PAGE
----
E.g. You’re entering from the right side of the roundabout. You arrive at the entrance of the roundabout at the same time as the driver on your left. They decide to push in. Do you get angry and protest that it was your right of way by slamming into their side door? Of course not. If people do not adhere to the road rules, you must act accordingly.
Alertness and avoidance
You need to be able to escape from sticky situations by being alert and using avoidance tactics. That requires you to increase the degree to which you see potential hazards and obstructions. This is another area where experience comes in handy as the more you drive, the more you learn to ‘read the road.’ Reading the road involves being able to observe the cars around you (back, front, sides) even as far as a few hundred metres away (on motorways) or about five car lengths (on smaller roads) at all times and understand what they’re doing.
Here are some examples where alertness and avoidance must be present.
- On a motorway. A car cuts in front of you without checking their blind spot and indicating.
- Check your rear view mirror, blind spot and swerve to the right?
- Check your rear view mirror and remove your foot from the accelerator?
- You must NOT slam on the brakes and the horn simultaneously.
- It’s a three lane road. Two people are merging from the right and left simultaneously.
- You’re in the middle lane? Take your foot off the accelerator and slow down.
- You’re one of the cars merging? Check your blind spot and go back into your lane if you haven’t fully entered the middle lane.
- A car jumps out of a hidden alleyway?
You must check your rear view mirror, blind spot and swerve to the right OR
Check your rear view mirror and remove your foot from the accelerator.
- The traffic lights ahead turn red and the car three cars away from you slams on their breaks.
- Take your foot off the accelerator immediately and start slowing down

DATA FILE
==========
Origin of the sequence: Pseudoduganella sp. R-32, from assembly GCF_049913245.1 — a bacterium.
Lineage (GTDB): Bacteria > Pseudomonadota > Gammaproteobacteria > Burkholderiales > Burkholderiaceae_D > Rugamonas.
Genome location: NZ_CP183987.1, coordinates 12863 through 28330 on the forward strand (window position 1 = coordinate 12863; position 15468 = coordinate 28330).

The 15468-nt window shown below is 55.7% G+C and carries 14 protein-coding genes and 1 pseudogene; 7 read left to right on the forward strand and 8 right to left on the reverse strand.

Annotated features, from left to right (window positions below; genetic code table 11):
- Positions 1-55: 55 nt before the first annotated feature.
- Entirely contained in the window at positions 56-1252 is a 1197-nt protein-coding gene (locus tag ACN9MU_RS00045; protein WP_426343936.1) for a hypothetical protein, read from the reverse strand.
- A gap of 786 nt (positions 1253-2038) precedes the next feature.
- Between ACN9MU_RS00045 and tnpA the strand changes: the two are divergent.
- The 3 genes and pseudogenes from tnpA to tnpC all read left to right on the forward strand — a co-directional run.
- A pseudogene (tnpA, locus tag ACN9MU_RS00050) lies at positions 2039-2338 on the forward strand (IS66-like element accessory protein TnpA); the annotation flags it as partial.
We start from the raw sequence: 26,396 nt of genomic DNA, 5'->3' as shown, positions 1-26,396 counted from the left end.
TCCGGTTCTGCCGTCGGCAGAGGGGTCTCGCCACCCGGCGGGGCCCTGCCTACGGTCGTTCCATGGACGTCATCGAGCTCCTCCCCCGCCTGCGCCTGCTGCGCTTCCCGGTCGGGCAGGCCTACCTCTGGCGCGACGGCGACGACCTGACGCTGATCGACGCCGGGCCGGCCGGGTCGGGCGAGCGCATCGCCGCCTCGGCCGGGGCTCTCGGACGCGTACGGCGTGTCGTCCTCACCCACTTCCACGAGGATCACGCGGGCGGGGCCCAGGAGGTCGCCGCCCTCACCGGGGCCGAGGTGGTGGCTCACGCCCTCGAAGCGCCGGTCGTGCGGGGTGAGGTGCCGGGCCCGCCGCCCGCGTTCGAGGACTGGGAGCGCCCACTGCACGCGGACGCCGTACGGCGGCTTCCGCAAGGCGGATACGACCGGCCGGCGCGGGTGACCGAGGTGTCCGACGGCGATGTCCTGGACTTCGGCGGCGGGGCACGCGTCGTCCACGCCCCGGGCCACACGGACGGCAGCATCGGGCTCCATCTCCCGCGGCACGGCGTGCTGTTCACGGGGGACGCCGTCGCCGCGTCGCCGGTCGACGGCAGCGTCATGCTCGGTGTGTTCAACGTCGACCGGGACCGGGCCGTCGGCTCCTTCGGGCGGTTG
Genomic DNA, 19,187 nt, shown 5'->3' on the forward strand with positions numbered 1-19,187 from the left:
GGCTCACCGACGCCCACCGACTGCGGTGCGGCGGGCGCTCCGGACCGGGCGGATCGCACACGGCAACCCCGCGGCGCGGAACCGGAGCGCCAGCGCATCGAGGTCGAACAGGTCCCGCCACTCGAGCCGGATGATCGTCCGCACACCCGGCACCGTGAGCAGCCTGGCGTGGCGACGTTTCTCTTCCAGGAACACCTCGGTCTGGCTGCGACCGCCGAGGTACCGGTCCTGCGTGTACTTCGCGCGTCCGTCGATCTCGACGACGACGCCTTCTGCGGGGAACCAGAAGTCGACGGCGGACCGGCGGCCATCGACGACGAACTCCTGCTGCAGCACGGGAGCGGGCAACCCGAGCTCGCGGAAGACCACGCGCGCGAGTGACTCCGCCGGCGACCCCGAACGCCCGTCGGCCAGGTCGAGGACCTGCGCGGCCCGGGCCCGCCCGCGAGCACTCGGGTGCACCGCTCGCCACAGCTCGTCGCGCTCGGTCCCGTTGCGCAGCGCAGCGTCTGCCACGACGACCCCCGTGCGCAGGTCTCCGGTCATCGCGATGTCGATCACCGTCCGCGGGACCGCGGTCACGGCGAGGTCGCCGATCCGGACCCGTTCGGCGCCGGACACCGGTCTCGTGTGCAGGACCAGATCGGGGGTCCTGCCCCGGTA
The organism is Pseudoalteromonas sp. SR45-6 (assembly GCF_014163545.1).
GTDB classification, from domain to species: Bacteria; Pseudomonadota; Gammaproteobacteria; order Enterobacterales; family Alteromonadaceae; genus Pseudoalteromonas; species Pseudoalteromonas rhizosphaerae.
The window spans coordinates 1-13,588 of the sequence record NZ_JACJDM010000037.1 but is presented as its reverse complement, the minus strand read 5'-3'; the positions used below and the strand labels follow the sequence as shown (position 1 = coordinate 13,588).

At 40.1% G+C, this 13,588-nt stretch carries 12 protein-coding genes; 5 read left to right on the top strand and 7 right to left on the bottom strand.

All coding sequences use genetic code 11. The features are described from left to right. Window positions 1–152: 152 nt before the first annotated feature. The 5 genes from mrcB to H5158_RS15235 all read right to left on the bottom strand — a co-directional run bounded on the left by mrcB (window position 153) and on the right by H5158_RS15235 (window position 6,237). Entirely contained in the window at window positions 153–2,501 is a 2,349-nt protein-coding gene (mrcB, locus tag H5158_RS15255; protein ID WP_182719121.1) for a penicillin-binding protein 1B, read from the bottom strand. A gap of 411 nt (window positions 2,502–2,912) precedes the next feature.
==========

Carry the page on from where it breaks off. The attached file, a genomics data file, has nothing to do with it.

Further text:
- I only need to watch the car in front of me? They make a sudden stop and you slam into the rear of their car.
The Triple A Method can be summed under the umbrella term Adaptability
You can learn the theory and study how to drive or even the potential situations a driver can face on the road for hours at a time. But the theory does not cover every single possibility that can occur when you’re on the road. There will always be circumstances which cannot be predicted or trained for. You’re not a seer and can’t predict the future.
The more you encounter these dilemmas and escape from them, the more you’ll practice and improve our response skills. Even those you’ve been on the road for 50 years can still be faced with something they haven’t seen before. After all, roads and road rules change quite regularly. Even the vehicles are changing. Imagine 50 years ago, a horse and carriage on the road may be a regular occurrence. It still is in some rural locations. As roads change, we must change with them.
Everybody has off days and this can influence their driving. While it’s easy to recommend you don’t drive on those days, you and I both know this can be pretty impractical. Thus, nobody can ever be a ‘perfect’ driver at all times. Just remember: